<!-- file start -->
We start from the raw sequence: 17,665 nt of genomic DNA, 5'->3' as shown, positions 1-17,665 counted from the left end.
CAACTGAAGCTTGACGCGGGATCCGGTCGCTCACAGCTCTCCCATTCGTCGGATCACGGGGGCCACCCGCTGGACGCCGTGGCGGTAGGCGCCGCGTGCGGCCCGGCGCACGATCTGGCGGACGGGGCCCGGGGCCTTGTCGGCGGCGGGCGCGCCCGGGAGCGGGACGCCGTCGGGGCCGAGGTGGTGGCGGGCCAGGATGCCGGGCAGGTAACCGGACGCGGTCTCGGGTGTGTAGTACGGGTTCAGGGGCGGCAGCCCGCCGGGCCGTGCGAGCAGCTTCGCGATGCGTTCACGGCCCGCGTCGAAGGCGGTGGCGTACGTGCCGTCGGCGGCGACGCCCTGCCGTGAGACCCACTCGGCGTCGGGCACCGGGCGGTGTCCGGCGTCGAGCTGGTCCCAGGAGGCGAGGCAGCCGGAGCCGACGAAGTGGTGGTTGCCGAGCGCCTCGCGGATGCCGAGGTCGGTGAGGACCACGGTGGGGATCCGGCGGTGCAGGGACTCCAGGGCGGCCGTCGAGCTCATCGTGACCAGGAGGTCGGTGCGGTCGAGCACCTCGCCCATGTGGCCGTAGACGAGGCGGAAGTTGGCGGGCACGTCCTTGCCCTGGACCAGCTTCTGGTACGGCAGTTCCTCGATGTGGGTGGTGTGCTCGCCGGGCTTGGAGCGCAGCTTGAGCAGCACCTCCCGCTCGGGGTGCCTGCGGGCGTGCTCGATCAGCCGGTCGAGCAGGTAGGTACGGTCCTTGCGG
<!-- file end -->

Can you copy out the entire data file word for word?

We start from the raw sequence: 17,665 nt of genomic DNA, 5'->3' as shown, positions 1-17,665 counted from the left end.
CAACTGAAGCTTGACGCGGGATCCGGTCGCTCACAGCTCTCCCATTCGTCGGATCACGGGGGCCACCCGCTGGACGCCGTGGCGGTAGGCGCCGCGTGCGGCCCGGCGCACGATCTGGCGGACGGGGCCCGGGGCCTTGTCGGCGGCGGGCGCGCCCGGGAGCGGGACGCCGTCGGGGCCGAGGTGGTGGCGGGCCAGGATGCCGGGCAGGTAACCGGACGCGGTCTCGGGTGTGTAGTACGGGTTCAGGGGCGGCAGCCCGCCGGGCCGTGCGAGCAGCTTCGCGATGCGTTCACGGCCCGCGTCGAAGGCGGTGGCGTACGTGCCGTCGGCGGCGACGCCCTGCCGTGAGACCCACTCGGCGTCGGGCACCGGGCGGTGTCCGGCGTCGAGCTGGTCCCAGGAGGCGAGGCAGCCGGAGCCGACGAAGTGGTGGTTGCCGAGCGCCTCGCGGATGCCGAGGTCGGTGAGGACCACGGTGGGGATCCGGCGGTGCAGGGACTCCAGGGCGGCCGTCGAGCTCATCGTGACCAGGAGGTCGGTGCGGTCGAGCACCTCGCCCATGTGGCCGTAGACGAGGCGGAAGTTGGCGGGCACGTCCTTGCCCTGGACCAGCTTCTGGTACGGCAGTTCCTCGATGTGGGTGGTGTGCTCGCCGGGCTTGGAGCGCAGCTTGAGCAGCACCTCCCGCTCGGGGTGCCTGCGGGCGTGCTCGATCAGCCGGTCGAGCAGGTAGGTACGGTCCTTGCGG